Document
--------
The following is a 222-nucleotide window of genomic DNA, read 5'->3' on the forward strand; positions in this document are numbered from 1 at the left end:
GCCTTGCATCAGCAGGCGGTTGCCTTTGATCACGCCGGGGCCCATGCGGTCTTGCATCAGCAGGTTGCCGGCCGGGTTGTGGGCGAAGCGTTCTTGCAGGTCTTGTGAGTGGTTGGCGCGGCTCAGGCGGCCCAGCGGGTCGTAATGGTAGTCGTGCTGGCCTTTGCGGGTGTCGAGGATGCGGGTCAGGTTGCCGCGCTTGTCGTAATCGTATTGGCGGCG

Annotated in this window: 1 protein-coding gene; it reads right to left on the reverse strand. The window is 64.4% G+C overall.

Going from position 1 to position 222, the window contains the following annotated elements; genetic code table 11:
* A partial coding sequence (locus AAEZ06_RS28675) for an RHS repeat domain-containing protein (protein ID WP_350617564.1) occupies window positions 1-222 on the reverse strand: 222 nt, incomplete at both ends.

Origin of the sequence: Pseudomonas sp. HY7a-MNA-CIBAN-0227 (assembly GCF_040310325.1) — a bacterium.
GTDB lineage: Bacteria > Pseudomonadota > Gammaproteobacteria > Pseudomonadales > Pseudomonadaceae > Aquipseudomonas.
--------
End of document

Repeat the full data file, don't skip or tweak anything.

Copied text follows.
The following is a 222-nucleotide window of genomic DNA, read 5'->3' on the forward strand; positions in this document are numbered from 1 at the left end:
GCCTTGCATCAGCAGGCGGTTGCCTTTGATCACGCCGGGGCCCATGCGGTCTTGCATCAGCAGGTTGCCGGCCGGGTTGTGGGCGAAGCGTTCTTGCAGGTCTTGTGAGTGGTTGGCGCGGCTCAGGCGGCCCAGCGGGTCGTAATGGTAGTCGTGCTGGCCTTTGCGGGTGTCGAGGATGCGGGTCAGGTTGCCGCGCTTGTCGTAATCGTATTGGCGGCG

Annotated in this window: 1 protein-coding gene; it reads right to left on the reverse strand. The window is 64.4% G+C overall.

Going from position 1 to position 222, the window contains the following annotated elements; genetic code table 11:
* A partial coding sequence (locus AAEZ06_RS28675) for an RHS repeat domain-containing protein (protein ID WP_350617564.1) occupies window positions 1-222 on the reverse strand: 222 nt, incomplete at both ends.

Origin of the sequence: Pseudomonas sp. HY7a-MNA-CIBAN-0227 (assembly GCF_040310325.1) — a bacterium.
GTDB lineage: Bacteria > Pseudomonadota > Gammaproteobacteria > Pseudomonadales > Pseudomonadaceae > Aquipseudomonas.